There was a bit of a surface contradiction there. On the one hand, he sometimes seemed a bit of a cynic, with a lawyer's eye for the shadings of truth and reality. But he coupled it with a persistent refusal to get dragged down by that -- his was the readiest laugh in the family, and he prided himself as a raconteur, good with a joke or a story at any moment. That sardonic humor passed through Mom to me; I may not pull it out often, but the satiric streak does grab me occasionally.
Grandpa also had a very subtle sense of the strange and funny. The bedroom I always took when visiting them was filled with oddments; I was especially fond of both the first-edition Tom Lehrer albums and the odd wire sculptures of musicians and street scenes. While he cultivated a conventional surface image, there was always a tinge of eccentricity under the surface that I quite appreciated.
Grandma passed away a couple of years ago, and that was probably a blessing. Her last few years had gone badly, as her crippling arthitis gave way to dementia, and Grandpa had to devote all his time and energy to caring for her. After she passed, he was able to unfold a bit, and his last few years seemed to mostly be good ones. He knew he didn't have all that long, so he set about passing on what information he could (msmemory, the family genealogist, had a couple of fruitful conversations with him), but he didn't seem to be too bothered by it. When the end came, it was mercifully quick -- he only started really fading badly in the past couple of months.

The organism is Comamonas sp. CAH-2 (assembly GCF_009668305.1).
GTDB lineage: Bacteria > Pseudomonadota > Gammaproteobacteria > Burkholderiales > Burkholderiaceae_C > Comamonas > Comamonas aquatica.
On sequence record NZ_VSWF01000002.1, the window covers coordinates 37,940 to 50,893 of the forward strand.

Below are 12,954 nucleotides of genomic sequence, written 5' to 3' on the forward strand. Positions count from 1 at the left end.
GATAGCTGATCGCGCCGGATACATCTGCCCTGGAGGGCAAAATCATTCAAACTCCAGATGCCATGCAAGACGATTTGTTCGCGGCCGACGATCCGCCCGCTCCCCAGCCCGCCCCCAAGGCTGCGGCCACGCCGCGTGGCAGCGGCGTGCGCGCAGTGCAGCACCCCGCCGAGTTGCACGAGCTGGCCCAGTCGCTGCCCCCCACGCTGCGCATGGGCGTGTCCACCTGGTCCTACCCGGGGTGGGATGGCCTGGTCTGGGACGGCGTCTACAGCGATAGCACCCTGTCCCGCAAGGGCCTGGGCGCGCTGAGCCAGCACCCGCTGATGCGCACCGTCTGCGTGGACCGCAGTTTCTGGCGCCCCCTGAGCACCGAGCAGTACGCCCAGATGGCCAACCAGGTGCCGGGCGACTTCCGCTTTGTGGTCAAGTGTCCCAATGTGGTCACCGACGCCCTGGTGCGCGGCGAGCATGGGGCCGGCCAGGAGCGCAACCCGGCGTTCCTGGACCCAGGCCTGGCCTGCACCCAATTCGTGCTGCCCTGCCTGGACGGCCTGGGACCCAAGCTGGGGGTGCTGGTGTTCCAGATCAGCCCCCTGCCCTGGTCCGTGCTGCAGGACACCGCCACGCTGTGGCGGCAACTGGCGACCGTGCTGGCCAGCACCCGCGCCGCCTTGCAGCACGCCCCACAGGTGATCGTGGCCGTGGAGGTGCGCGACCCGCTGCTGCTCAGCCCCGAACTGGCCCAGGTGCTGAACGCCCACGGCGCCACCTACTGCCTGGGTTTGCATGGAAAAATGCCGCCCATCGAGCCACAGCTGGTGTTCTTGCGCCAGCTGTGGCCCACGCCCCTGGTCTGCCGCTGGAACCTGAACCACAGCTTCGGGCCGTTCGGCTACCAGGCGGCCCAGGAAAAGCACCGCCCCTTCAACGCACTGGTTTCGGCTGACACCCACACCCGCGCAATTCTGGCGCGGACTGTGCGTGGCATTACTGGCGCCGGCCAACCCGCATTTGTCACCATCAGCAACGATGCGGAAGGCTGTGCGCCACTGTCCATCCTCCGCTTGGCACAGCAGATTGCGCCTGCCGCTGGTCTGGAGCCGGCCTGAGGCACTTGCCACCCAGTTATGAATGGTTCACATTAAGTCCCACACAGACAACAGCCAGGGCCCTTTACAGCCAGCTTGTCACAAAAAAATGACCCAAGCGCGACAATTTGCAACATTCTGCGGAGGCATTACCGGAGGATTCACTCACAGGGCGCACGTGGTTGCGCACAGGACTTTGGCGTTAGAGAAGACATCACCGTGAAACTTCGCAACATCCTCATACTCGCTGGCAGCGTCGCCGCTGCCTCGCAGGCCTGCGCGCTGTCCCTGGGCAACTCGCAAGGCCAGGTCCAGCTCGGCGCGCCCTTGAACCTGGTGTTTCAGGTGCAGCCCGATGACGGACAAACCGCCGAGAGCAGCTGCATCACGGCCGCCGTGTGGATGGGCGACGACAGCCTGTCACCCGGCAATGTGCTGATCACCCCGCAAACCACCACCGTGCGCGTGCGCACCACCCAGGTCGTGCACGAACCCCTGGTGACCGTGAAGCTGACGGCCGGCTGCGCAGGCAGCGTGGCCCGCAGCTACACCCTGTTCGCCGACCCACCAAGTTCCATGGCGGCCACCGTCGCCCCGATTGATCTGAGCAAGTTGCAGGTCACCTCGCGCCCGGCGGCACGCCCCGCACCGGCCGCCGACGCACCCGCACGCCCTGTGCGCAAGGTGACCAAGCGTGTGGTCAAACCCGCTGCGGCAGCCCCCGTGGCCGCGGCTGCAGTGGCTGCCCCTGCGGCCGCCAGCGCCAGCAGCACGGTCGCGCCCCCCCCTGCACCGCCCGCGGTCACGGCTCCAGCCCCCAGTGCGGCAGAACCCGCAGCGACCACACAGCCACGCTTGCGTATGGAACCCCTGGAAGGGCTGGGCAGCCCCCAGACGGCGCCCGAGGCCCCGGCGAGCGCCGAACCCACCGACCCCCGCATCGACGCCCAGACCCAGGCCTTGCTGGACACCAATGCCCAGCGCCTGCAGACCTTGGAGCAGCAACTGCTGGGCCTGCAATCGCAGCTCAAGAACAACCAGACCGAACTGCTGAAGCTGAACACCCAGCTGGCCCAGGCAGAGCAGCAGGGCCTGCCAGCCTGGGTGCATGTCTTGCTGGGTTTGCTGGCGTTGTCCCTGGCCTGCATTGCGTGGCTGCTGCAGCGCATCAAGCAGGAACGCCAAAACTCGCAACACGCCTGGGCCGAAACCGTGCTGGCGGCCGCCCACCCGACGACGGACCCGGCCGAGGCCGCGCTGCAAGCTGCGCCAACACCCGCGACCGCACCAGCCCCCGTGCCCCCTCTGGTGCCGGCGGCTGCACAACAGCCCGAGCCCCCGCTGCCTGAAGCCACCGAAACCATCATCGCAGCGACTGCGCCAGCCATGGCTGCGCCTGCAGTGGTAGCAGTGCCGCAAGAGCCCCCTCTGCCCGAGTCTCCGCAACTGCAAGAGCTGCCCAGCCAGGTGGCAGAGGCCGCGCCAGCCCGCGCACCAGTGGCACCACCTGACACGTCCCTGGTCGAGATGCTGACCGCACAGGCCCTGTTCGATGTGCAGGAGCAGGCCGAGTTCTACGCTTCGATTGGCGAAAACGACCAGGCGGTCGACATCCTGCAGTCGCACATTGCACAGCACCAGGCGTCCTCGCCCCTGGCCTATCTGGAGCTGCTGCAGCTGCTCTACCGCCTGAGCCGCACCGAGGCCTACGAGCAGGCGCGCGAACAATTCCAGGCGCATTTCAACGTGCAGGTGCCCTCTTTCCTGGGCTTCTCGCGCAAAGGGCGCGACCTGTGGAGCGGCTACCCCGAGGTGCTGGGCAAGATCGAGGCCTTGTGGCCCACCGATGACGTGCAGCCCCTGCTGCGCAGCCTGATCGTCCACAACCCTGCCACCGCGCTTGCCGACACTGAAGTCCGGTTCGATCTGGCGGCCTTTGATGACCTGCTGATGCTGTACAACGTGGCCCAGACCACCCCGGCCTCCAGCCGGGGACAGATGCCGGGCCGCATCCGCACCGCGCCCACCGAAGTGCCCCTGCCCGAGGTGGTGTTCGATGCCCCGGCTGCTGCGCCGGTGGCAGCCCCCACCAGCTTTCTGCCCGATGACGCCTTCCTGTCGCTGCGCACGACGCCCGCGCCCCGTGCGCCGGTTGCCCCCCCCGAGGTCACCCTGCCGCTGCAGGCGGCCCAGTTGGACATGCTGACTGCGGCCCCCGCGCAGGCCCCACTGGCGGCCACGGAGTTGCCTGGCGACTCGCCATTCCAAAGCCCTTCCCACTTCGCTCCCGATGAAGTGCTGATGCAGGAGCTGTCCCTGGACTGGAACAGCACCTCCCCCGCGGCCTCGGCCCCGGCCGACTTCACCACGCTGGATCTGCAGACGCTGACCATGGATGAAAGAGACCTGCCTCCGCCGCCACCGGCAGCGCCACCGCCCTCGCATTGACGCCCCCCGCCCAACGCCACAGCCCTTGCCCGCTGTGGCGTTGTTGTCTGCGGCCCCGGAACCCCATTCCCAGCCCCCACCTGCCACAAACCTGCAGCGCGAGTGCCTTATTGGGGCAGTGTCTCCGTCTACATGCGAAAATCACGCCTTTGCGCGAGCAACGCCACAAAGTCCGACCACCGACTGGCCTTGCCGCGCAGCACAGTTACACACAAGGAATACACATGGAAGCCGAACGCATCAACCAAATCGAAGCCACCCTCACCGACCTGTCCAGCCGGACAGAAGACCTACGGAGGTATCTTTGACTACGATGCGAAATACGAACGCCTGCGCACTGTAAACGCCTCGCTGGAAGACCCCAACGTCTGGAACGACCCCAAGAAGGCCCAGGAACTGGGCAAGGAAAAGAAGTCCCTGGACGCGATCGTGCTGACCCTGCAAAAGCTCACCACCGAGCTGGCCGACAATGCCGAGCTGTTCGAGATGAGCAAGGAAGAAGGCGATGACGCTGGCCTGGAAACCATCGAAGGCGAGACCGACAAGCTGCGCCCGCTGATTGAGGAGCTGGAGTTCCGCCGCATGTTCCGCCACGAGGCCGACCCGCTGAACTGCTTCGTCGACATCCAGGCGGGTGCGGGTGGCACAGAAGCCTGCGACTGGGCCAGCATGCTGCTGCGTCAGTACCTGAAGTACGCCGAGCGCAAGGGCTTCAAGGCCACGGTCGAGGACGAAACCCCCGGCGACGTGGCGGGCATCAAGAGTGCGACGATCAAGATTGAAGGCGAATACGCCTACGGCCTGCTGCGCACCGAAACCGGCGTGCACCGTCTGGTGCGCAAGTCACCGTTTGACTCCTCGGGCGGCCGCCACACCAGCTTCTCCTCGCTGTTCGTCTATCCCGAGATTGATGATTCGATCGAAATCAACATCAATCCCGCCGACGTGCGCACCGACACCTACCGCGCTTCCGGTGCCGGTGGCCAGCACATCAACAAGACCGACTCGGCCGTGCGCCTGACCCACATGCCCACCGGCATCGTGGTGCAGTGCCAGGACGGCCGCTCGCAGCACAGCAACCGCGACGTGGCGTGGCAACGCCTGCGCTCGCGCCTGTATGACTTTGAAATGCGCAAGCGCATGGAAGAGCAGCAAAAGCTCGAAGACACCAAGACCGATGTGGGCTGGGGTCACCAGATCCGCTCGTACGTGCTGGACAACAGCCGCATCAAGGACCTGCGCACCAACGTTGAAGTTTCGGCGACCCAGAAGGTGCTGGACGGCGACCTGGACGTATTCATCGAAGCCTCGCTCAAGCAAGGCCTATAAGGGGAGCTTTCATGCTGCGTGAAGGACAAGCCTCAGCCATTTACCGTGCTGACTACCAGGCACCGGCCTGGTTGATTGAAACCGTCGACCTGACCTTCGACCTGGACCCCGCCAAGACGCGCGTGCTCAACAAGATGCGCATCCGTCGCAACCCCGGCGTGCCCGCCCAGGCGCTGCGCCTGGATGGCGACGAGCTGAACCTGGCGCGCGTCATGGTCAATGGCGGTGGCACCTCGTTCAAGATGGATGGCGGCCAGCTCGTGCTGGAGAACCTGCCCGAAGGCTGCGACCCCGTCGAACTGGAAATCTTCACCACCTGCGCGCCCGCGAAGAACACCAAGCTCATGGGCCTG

I'll be skipping dance practice this week, driving down to NJ for the funeral tomorrow. I expect it to be a melancholy affair, especially now that that entire generation has gone, but hopefully it'll retain some humor and perspective -- he would have wanted that, I think...